Storm Shadow (also known as Conventionally-Armed
Stand-Off Missile or CASOM) is a long-range, air-launched,
stand-off attack missile that will allow the RAF to attack
high-priority targets deep inside enemy territory without
exposing the launch aircraft to high-intensity enemy air
The missile is the BAe version (with some UK enhancements)
of the French Matra APACHE/SCALP missile and entered
service in late 2002.
It is already in-service on the Tornado GR4 and Harrier
GR7/GR9 and will be carried by the
Typhoon. The RAF is believed to have purchased an initial
batch of 500 missiles. The programme cost is some £980m.
Storm Shadow was deployed operationally and fired with
tremendous success during the 2003 Iraq War.
TRI 60-30 Turbofan
Navigation using (TERrain PROfile Matching) system as
well as GPS, Terminal guidance using imaging infra-red
sensor, Autonomous target recognition algorithms,
SHADOW - Conventionally Armed Stand Off Missile (CASOM)
Following an international competition involving six companies, Matra
BAe Dynamics UK (MBD) Storm Shadow weapons system was selected to meet
the RAF’s Staff Requirement for a Conventionally Armed Stand Off Missile
(CASOM). The contract was placed with MBD in February 1997.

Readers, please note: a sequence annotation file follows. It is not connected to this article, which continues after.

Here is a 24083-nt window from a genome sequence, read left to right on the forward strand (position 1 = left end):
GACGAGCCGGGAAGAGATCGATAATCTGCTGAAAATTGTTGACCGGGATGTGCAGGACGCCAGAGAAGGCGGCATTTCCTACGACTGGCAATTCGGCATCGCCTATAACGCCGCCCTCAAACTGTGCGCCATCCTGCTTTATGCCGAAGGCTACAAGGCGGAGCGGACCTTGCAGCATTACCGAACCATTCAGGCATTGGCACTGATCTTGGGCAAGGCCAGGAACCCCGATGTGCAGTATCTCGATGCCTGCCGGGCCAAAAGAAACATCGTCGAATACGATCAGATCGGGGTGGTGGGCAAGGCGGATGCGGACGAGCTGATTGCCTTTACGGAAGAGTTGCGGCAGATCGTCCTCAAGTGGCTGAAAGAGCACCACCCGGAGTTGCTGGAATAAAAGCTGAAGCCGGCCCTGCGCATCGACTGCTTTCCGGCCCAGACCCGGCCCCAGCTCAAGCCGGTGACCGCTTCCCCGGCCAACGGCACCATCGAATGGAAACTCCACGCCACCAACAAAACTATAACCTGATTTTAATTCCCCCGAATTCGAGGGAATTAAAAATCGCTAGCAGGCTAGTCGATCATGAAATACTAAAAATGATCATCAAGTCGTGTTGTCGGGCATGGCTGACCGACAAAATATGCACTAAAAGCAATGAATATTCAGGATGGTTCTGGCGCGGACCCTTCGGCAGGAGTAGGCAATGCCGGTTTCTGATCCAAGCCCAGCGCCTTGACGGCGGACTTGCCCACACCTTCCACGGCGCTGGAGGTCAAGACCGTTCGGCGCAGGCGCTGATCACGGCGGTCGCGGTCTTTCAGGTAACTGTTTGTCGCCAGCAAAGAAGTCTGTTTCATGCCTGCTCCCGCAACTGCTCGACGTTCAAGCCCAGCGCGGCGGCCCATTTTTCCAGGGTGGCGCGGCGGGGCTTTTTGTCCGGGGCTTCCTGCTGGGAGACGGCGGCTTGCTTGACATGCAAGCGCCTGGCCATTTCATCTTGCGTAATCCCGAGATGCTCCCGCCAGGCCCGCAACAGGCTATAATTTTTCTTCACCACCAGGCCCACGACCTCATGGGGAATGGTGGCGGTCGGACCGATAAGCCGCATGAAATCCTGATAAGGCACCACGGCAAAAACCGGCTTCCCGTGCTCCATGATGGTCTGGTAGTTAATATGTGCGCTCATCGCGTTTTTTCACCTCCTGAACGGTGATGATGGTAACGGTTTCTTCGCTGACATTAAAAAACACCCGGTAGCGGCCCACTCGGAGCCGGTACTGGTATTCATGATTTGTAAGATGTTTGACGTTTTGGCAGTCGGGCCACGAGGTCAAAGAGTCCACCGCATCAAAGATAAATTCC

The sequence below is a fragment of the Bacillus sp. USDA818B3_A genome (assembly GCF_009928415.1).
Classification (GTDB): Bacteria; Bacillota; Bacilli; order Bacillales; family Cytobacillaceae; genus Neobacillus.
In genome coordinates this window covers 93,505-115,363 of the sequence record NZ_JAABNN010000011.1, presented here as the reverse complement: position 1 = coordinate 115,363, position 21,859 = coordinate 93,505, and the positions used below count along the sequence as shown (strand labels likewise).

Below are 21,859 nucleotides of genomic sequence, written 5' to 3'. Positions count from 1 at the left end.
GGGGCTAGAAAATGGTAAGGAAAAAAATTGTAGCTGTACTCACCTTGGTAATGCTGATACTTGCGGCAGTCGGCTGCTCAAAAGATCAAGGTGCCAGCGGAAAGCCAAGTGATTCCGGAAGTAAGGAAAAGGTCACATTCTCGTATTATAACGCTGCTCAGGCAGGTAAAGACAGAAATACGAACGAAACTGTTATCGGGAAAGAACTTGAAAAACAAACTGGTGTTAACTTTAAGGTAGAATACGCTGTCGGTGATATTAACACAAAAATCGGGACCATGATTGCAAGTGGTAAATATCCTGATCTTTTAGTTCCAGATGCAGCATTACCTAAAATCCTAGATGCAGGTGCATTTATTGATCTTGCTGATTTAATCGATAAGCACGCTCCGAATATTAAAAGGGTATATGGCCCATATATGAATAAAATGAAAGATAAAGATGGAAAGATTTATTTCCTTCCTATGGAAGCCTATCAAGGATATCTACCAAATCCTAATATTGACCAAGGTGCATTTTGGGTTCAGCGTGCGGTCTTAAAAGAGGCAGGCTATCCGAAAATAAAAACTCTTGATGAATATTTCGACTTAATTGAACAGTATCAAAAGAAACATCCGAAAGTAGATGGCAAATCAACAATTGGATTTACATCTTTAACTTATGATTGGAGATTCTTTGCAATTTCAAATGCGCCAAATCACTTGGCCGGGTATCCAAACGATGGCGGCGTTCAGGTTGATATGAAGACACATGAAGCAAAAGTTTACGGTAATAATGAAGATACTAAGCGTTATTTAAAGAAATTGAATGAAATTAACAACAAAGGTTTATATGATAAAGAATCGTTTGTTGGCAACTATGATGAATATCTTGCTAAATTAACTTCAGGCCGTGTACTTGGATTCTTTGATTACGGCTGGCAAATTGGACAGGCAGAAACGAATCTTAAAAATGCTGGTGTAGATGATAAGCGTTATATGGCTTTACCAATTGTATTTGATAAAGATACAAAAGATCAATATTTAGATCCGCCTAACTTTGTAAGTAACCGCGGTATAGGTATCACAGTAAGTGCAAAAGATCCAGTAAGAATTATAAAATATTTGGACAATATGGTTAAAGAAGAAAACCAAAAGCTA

MBD’s Storm Shadow
system is based on the proven technology used in the French Apache
anti-runway missile. Storm Shadow is an air-launched,
conventionally-armed, long-range, stand-off, precision weapon, which is
deployable at night or day, in most weather and operational conditions.
It is being developed to attack and destroy a wide spectrum of static,
high value targets as listed below:
Command Control and Communications facilities
Ships/submarines in port
Storm Shadow will be
integrated onto Tornado GR4/4A and Typhoon. It will be capable of
employment in all theatres of conflict, and the warhead is optimised for
use against hardened targets.
The Storm Shadow missile
requirement embodies the following key features:
Very long range
Fire and forget, with fully autonomous guidance
Low level terrain following
Effective penetrator warhead
All up round [ensures high system readiness]
Low cost of ownership
The Storm Shadow weapon system comprises:
The operational missile and its All Up Round Container (AURC)
Mission Planning Infrastructure
Data Programming System
The Ground/Air Training missile (GATM) and its AURC
The Storm Shadow missile is derived from the Apache Anti Runway missile.